Insulation, insulation, insulation

insulation-2017We’ve now been living in this house for 3 years and one of the greatest pleasures is walking into the house in winter and instantly feeling the warmth of the house – regardless of whether the wood stove is on or not.

The insulation we installed in the walls, roof and floor of this house, together with the triple glazing, are working beyond our expectations to keep the house warm in winter and cool in summer. While the house isn’t an airtight passive house  (or Passivhaus), which generally employ heat exchanging air vent systems, we designed it to perform as close as possible to a true passive house.

In winter, and without any heating, the house only very rarely gets below 15°C, regardless of the temperatures outside. Today (23rd Jan 2017) is a good example. Outside is 0°C and snowing hard. The wood stove was on the previous night only until 11.00pm and without any heating since then, at midday the house temperature is still hovering around 16°C.

More information:

1st year data on the inside and outside temperatures – see Insulation – 1st year’s performance – to give a better picture of how the inside temperature changes are minimized by the effects of the insulation.

And further details of the insulation we used can be found at this other earlier blog entry; Insulation.

 

 

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About ifd66

From UK and living in Japan. I am very interested in sustainable development and in general ecology and conservation issues and solutions. Finished building a low impact family house in Shiga, Japan in 2013 and am now focused on using permaculture to develop our plot of land into a more sustainable, productive, and attractive space. My hope is that this blog is useful to those interested in similar issues and way of life.
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9 Responses to Insulation, insulation, insulation

  1. House Of Eco says:

    Hi, this is really impressive! That figure of 15 degrees is stunning. I’m about three years behind you, I’ve bought the house but I haven’t started doing it up yet and I’m still finding out about insulation. Thank you for this information!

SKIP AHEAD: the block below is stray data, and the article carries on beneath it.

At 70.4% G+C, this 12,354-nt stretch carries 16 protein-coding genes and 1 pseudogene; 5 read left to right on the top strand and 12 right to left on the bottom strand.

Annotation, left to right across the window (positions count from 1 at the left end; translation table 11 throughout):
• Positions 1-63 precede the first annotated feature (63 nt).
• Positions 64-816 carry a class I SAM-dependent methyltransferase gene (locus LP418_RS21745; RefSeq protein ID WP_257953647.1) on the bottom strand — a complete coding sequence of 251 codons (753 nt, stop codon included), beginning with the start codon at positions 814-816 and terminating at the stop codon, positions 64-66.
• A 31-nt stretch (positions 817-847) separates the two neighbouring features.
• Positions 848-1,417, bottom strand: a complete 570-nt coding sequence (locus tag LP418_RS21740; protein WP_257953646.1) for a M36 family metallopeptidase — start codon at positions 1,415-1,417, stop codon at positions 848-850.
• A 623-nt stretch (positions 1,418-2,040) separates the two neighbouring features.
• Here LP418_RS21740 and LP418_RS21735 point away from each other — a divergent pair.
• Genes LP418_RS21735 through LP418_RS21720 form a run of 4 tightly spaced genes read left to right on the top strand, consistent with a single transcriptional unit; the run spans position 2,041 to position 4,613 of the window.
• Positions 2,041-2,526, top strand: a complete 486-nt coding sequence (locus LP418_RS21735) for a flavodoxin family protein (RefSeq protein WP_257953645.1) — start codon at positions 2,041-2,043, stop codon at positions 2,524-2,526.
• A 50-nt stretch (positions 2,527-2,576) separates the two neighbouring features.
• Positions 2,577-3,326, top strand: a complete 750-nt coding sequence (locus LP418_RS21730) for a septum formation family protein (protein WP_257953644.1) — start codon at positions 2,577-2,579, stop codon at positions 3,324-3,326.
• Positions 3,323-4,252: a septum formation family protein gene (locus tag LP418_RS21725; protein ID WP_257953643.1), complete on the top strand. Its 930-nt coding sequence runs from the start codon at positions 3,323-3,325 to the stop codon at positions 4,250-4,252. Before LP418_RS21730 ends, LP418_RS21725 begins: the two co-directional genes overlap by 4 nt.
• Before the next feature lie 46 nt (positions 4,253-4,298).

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  2. ifd66 says:

    Thanks for your feedback. I spent months focused on insulation and the options available to us here in Japan, not just in terms of availability, but cost, effectiveness, viability given Japan’s high humidity etc. In the end I opted for what seemed to be the best in terms of performance and suitability to our situation – but had to be sourced from the UK, so came over in a shipping container we rented along with many many other materials and options we couldn’t source here in Japan. I will look forward to following your progress.

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  3. Zasso Nouka says:

    Hi there, great post on the value of good insulation. I was looking at the picture of your house and noticed you have a roof very similar to ours, do you have the OM Solar system fitted to your house ? They really do contribute a lot of heat to the house through the day, we still use the maki stove but that’s mostly because we just love having a fire at night.

    I’m also curious how you heat your hot water, do you use any like the MMC Solar water heater set up or something else similar ?

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    • ifd66 says:

      Hi, thanks for your feedback. No we don’t have solar OM. I opted for solar PV and to make the house all electric (except the wood stove).